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Can commercial and social mix at MSA Worldwide?


“The mission has always fueled me,” says Julie McBride, who has worked in social franchising for decades.

Social franchising is about to get a big boost, if Julie McBride has her way.

She is a pioneer in social franchising, defined as applying commercial franchising methods to achieve socially beneficial ends. Think healthcare or clean water or education, delivered through franchises and providing income to franchisees—but so far, not revenue to franchisors or return to investors, which is part of the problem.

Building a bridge

Now she’s joined MSA Worldwide, the West Hartford, Connecticut, consulting firm led by Michael Seid and with a hand in social franchising that dates back 20 years. McBride will head up the social franchising practice there.

The goal is “to build a bridge between commercial practices and social-sector goals,” she says. “The two worlds don’t come together often enough. If the social sector can actually apply some of these tried-and-true and proven practices, we can really have some impact.”

McBride used to work in pharmaceutical sales. “I was trying to create demand for stuff that people didn’t need, like Rogaine,” she recalls with a laugh. “My job was to make men feel insecure about hair loss so they’d buy my product.”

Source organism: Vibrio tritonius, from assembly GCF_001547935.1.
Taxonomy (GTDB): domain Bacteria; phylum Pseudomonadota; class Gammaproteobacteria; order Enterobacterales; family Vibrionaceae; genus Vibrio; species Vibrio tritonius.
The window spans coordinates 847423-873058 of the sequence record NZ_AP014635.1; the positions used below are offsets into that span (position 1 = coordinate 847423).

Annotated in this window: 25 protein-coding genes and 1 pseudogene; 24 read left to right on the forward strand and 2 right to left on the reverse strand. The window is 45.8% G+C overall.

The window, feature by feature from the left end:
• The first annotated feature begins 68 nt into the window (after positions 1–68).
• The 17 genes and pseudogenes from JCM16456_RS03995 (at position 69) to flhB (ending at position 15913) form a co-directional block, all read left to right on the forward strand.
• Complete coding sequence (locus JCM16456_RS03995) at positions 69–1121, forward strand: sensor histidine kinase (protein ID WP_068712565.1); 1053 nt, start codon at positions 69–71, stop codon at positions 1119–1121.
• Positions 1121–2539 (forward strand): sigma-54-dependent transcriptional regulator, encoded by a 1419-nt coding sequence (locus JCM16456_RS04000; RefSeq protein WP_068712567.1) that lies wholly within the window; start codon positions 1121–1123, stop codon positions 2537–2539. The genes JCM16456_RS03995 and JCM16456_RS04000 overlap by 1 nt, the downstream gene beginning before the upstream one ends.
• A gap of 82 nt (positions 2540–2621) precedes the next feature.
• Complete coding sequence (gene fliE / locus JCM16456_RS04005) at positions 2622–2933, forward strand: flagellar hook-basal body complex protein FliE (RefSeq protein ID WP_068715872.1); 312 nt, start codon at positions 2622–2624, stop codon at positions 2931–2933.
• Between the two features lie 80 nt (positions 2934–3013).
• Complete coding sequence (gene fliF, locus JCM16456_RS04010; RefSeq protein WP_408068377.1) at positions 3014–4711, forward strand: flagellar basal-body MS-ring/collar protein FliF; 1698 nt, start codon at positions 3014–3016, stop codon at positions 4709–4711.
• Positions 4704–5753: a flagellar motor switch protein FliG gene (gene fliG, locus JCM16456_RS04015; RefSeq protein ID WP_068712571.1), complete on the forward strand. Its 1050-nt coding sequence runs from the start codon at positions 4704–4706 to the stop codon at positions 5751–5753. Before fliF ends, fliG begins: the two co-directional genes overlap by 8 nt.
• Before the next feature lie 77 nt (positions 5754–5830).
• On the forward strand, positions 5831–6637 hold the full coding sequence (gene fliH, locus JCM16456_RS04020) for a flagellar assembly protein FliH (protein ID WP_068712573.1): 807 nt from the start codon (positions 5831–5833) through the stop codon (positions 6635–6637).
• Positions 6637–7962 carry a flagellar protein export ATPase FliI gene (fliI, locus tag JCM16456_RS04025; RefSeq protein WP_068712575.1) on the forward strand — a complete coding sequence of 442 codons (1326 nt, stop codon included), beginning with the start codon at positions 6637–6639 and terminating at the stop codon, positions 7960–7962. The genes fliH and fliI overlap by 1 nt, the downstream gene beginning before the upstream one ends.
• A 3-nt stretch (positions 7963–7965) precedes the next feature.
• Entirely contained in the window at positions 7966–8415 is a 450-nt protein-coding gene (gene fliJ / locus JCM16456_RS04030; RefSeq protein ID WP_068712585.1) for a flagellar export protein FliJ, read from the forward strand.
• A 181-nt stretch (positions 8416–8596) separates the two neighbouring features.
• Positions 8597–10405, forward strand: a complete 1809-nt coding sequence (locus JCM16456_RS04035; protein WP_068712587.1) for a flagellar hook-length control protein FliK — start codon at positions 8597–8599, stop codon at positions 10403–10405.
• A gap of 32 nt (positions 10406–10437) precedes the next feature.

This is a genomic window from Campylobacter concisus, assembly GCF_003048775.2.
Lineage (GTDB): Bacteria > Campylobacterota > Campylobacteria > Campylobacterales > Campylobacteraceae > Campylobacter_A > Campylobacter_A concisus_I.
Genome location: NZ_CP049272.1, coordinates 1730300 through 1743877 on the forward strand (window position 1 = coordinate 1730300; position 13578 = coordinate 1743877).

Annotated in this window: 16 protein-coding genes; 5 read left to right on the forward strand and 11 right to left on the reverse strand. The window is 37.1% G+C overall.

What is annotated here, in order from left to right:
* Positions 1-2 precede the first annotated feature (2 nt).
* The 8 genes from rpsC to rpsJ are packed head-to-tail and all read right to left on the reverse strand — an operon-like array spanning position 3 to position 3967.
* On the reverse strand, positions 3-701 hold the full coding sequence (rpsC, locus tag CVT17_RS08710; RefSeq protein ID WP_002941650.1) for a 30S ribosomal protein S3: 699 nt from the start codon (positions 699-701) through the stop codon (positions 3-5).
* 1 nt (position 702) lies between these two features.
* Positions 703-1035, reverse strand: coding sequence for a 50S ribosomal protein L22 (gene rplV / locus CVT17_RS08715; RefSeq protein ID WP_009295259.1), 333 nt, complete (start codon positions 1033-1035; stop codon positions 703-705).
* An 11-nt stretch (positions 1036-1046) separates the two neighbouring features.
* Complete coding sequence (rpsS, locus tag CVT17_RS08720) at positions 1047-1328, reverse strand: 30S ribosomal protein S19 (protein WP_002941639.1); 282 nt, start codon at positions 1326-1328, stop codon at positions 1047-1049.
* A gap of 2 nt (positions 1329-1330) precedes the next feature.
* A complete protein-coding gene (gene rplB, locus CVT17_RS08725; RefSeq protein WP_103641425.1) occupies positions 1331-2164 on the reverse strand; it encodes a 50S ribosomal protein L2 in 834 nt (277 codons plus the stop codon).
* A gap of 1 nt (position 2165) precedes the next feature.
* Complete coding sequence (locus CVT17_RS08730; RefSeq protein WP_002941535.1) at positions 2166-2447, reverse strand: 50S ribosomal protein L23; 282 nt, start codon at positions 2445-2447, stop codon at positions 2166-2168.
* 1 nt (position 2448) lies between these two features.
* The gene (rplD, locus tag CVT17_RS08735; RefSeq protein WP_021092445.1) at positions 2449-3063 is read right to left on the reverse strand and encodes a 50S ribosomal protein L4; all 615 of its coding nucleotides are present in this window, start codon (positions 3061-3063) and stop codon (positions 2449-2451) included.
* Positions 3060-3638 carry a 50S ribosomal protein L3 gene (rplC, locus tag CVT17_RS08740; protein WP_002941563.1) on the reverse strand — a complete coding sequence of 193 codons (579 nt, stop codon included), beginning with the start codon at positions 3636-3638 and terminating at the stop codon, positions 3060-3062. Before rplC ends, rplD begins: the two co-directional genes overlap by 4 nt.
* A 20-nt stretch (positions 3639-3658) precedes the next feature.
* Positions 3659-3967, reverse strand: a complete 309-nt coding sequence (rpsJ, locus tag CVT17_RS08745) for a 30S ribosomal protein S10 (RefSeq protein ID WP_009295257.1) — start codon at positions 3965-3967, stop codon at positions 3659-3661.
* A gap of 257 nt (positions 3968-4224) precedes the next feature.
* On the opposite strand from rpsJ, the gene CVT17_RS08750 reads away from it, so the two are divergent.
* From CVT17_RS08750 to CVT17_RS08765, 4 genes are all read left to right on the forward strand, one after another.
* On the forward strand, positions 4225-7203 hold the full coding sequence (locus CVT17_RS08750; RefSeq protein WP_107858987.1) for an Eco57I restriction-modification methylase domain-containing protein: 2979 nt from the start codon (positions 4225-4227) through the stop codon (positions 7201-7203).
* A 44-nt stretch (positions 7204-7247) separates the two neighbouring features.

Searching for more meaning, she earned a master’s degree in public health and went to work for PSI, which sent her to Pakistan to deliver reproductive health services to Pakistani women. There are now 5,000 clinics in the country, and it’s a fractional model, in which existing clinic owners purchase a packet of family planning services as a franchise.

Scaling up

She also found her calling. “The mission has always fueled me. I feel best when I’m able to make a difference in someone’s life,” she says.

Years of work in the social sector have uncovered a truth, she believes. “There’s all this money going to people to solve these problems. And there’s a lot of solutions, but on a very small scale,” she says.

“If we really want to have global impact, we’ve got to look at taking the things that are working to scale. Innovation is great, but it’s nothing if it’s not scaled to the point where it has an impact on people’s lives.”

McBride’s appointment at MSA is a big investment for the consulting firm, because demand from paying clients interested in social franchising is at the fledgling stage. But interest is growing, Seid and McBride believe, they say from several types of clients: NGOs or non-governmental organizations; entrepreneurs both here and abroad; so-called impact investors, who want to get a return on their investment but not necessarily right away; and large corporations.

“Like Merck,” McBride cites as an example, the pharmaceutical firm. “They have their corporate social responsibility money, and increasingly what they’re starting to do with that money is use it to develop their own projects rather than give it to some NGO.

“The reasons I’m doing this is I really see a need,” McBride says. “We’re right on the verge of translating that need into demand”—and she hopes using franchising for the common good, on a worldwide scale.

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